voice for democracy

Podcast: Democracy's worst enemy – The Fulcrum

In this episode of the Democracy Works podcast from the McCourtney Institute for Democracy, Tom Nichols discusses what truly may be democracy’s worst enemy.
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Voting rights expert Myrna Pérez was confirmed by the Senate on Monday to serve as a judge on the 2nd Circuit Court of Appeals.
Two more election specialists are headed for government jobs, continuing President Biden’s run of nominating civil and voting rights experts to his administration and the federal courts.

Myrna Pérez, director of the voting rights and election program at New York University’s Brennan Center for Justice, was confirmed this week to serve on the 2nd Circuit Court of Appeals. She will be the first Latina to serve on the court since Sonia Sotomayor was confirmed to the Supreme Court in 2009.
The Biden administration is also expected to tap Washington Secretary of State Kim Wyman, a Republican, to lead efforts to protect against election interference, both foreign and domestic, at the Department of Homeland Security, CNN first reported. During the 2020 election Wyman challenged former President Donald Trump’s election fraud claims.
Pérez, who joined the Brennan Center in 2006, has been director of the voting rights program since 2019, leading the organization’s research, advocacy and litigation work. On Monday, the Senate voted 48-43 to confirm Pérez to the New York-based appellate court. She is the seventh out of Biden’s 13 appellate nominees to win confirmation so far.
“We are extraordinarily proud of our colleague Myrna Pérez. She is brilliant, passionate, and committed to equal justice for all. She has been a leader in the great national movement to defend our democracy, and a cherished leader at the Brennan Center. Now she will have a solemn opportunity to serve and uphold the Constitution and equal justice under law,” said Michael Waldman, president of the Brennan Center.

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While Wyman’s nomination is not yet official, she is expected to head election security efforts at the Cybersecurity and Infrastructure Security Agency. As secretary of state, Wyman sharply refuted Trump’s claims that voting by mail was more susceptible to fraud and she raised concerns that such election misinformation was undermining American democracy. Washington is one of eight states that primarily conducts elections by mail.
At CISA, Wyman would act as a liaison to state and local officials, providing resources and support to protect elections from attacks and voters from misinformation.
Since taking office, Biden has nominated several other voting and civil rights experts to roles in his administration and judgeships in federal courts. In January, K. Sabeel Rahman, former president of the liberal think tank Demos, was named senior counselor at the Office of Information and Regulatory Affairs, which falls within the Office of Management and Budget. Kristen Clarke, former president of the Lawyers’ Committee for Civil Rights Under Law, was also tapped to serve as Biden’s assistant attorney general for civil rights earlier this year.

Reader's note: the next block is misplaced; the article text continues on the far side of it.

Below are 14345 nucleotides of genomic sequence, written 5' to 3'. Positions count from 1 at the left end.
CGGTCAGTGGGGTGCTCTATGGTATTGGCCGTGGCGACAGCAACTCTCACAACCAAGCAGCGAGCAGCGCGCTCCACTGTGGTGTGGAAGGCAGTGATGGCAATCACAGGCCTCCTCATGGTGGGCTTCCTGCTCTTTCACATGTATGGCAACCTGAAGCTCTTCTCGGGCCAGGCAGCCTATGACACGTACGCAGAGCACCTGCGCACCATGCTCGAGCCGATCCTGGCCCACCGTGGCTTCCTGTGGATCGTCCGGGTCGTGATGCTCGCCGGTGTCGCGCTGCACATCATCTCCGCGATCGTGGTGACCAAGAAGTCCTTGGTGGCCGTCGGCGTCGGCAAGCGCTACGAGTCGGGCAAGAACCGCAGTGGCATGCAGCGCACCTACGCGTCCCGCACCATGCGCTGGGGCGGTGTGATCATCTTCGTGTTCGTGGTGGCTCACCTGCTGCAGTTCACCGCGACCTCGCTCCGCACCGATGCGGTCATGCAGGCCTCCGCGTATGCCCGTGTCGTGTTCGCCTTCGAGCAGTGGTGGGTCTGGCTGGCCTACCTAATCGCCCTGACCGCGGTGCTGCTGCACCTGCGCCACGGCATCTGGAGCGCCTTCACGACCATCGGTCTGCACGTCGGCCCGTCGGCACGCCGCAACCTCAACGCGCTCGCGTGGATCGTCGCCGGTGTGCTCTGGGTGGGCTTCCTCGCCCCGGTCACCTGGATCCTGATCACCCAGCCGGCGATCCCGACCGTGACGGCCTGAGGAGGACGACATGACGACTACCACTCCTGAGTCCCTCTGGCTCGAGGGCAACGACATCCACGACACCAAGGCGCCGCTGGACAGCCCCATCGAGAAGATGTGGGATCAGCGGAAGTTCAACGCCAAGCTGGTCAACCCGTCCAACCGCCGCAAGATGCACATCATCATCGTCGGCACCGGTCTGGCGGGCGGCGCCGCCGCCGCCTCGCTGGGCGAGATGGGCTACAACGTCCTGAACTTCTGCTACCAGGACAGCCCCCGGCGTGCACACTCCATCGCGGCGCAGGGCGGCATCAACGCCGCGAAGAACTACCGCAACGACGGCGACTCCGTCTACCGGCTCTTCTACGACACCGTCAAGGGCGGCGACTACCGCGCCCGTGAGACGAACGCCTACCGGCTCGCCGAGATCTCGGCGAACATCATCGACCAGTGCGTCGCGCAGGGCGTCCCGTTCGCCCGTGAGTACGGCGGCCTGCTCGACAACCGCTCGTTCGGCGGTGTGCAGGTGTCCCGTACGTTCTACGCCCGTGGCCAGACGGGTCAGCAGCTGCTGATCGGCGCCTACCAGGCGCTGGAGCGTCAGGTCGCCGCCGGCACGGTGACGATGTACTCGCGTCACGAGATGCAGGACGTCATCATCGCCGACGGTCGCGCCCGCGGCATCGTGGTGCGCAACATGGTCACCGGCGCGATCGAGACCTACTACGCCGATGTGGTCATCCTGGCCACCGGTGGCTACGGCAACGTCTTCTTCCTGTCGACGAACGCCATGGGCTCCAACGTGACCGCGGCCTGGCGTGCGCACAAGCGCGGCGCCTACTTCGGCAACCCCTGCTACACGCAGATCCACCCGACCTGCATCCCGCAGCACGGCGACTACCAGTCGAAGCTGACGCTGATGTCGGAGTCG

The Supreme Court’s reputation has been sullied by deeply contentious confirmation processes and the resulting polarizing rulings by its own justices. One would hope that the commission convened by President Biden would at least acknowledge that this is a problem significant enough to warrant consideration of some transformative reform. But if the commission’s first public deliberations Oct. 15 are any indication of the trajectory of this group, it has a ways to go before even agreeing on this fundamental premise.
The president perhaps hobbled the group from the beginning by not giving it a firm mandate to issue recommendations — the commission is instead tasked with “an appraisal of the merits and legality of particular reform proposals.”
But if the commission does not coalesce around at least some meaningful suggestions for reform, it could entrench a broken process for decades (or more). As Commissioner Nancy Gertner noted, “the purpose of this commission is to encourage discussion as opposed to stop it.” And it’s not too late — the commission should make clear in its final report which specific proposed reforms could better protect the court’s independence to ensure that it serves as a safeguard against abuse of power, rather than as an instrument to provide legal cover for such abuses.

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To be sure, the commission’s public proceedings and recent release of draft discussion documents have been a refreshingly thoughtful and civil exercise concerning some of the most difficult and polarizing issues of the day. And the group did shy away from sussing out the challenges with implementation of particular reforms.
Its materials spend considerable time on figuring out how term limits could be practically implemented. Term limits would address the problem of justices serving for decades—too long for any individual to hold power in a democracy — and bring the court closer to the practices in the vast majority of state supreme courts, which have some sort of limit on a justices’ tenure. And as the commission noted, there is bipartisan support for the reform.
But it cannot stop there.
Term limits alone will not resolve the issue at the core of the Supreme Court’s politicization: the hyper-partisan process for selecting nominees in the first place. On their own, term limits could simply make conflicts more common, not less likely.